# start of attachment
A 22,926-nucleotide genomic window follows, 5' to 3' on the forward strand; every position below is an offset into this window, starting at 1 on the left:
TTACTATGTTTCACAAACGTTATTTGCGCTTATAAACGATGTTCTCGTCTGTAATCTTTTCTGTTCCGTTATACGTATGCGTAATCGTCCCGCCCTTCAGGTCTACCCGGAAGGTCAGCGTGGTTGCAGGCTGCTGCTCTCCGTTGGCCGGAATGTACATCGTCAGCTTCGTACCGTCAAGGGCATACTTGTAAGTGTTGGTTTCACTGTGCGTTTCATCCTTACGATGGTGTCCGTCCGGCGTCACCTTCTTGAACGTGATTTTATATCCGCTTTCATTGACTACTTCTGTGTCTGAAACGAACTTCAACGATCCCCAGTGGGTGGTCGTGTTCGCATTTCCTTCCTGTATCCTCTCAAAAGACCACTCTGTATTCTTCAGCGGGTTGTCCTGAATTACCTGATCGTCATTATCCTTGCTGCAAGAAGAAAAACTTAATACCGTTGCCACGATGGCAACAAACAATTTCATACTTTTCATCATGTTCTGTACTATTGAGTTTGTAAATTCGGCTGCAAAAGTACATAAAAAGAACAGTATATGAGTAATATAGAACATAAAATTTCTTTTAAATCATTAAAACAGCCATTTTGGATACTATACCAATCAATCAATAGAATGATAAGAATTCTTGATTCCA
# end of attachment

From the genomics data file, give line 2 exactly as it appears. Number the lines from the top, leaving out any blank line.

TTACTATGTTTCACAAACGTTATTTGCGCTTATAAACGATGTTCTCGTCTGTAATCTTTTCTGTTCCGTTATACGTATGCGTAATCGTCCCGCCCTTCAGGTCTACCCGGAAGGTCAGCGTGGTTGCAGGCTGCTGCTCTCCGTTGGCCGGAATGTACATCGTCAGCTTCGTACCGTCAAGGGCATACTTGTAAGTGTTGGTTTCACTGTGCGTTTCATCCTTACGATGGTGTCCGTCCGGCGTCACCTTCTTGAACGTGATTTTATATCCGCTTTCATTGACTACTTCTGTGTCTGAAACGAACTTCAACGATCCCCAGTGGGTGGTCGTGTTCGCATTTCCTTCCTGTATCCTCTCAAAAGACCACTCTGTATTCTTCAGCGGGTTGTCCTGAATTACCTGATCGTCATTATCCTTGCTGCAAGAAGAAAAACTTAATACCGTTGCCACGATGGCAACAAACAATTTCATACTTTTCATCATGTTCTGTACTATTGAGTTTGTAAATTCGGCTGCAAAAGTACATAAAAAGAACAGTATATGAGTAATATAGAACATAAAATTTCTTTTAAATCATTAAAACAGCCATTTTGGATACTATACCAATCAATCAATAGAATGATAAGAATTCTTGATTCCA